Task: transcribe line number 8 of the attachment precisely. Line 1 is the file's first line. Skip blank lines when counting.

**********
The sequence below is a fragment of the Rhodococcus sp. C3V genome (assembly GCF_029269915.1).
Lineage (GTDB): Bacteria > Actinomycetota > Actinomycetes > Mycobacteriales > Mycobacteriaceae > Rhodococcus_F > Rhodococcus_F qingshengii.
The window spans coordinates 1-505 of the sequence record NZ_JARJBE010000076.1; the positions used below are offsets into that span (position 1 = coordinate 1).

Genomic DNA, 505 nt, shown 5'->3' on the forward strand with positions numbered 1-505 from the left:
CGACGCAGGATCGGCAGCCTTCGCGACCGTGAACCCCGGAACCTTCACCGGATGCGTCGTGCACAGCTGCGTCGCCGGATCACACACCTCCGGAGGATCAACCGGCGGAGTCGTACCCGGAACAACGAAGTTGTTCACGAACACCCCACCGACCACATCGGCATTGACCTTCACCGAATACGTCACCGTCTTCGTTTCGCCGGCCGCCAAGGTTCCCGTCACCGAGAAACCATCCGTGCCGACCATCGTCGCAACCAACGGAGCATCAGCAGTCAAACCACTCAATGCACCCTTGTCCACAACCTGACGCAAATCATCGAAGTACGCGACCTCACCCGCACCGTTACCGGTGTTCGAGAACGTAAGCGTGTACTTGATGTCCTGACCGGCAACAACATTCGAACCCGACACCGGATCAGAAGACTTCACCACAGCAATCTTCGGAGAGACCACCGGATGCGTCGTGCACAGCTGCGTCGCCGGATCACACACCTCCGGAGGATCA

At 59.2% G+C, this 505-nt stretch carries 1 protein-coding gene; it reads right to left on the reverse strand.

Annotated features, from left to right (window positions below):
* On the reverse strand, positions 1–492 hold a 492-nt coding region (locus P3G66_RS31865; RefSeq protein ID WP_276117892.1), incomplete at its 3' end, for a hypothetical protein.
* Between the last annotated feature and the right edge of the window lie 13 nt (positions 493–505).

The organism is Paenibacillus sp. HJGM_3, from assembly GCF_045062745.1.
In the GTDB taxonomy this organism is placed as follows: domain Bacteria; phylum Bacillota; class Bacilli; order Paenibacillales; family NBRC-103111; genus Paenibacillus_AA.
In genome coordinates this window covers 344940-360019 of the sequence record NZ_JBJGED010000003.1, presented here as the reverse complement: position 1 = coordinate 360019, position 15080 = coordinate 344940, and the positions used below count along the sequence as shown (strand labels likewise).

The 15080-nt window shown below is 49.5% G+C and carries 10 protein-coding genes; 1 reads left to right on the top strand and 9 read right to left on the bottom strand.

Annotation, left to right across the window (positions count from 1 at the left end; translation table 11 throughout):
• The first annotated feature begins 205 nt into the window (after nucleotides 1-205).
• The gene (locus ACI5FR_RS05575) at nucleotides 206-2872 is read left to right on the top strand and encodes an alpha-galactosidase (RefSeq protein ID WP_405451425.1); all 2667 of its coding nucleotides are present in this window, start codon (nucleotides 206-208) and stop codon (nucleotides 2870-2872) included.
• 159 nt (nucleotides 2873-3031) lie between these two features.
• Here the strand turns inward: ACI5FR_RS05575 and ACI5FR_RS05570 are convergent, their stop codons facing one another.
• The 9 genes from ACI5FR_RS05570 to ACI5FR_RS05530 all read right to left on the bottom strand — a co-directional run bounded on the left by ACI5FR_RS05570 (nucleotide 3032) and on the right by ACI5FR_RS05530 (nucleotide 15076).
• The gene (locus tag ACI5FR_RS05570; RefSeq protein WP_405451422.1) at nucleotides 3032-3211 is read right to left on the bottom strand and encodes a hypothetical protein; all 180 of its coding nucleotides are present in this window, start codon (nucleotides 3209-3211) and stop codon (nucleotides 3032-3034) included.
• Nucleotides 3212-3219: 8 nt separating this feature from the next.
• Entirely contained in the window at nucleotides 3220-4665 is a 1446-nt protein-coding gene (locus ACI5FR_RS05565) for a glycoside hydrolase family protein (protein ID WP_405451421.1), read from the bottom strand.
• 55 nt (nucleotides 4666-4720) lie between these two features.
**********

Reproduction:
* On the reverse strand, positions 1–492 hold a 492-nt coding region (locus P3G66_RS31865; RefSeq protein ID WP_276117892.1), incomplete at its 3' end, for a hypothetical protein.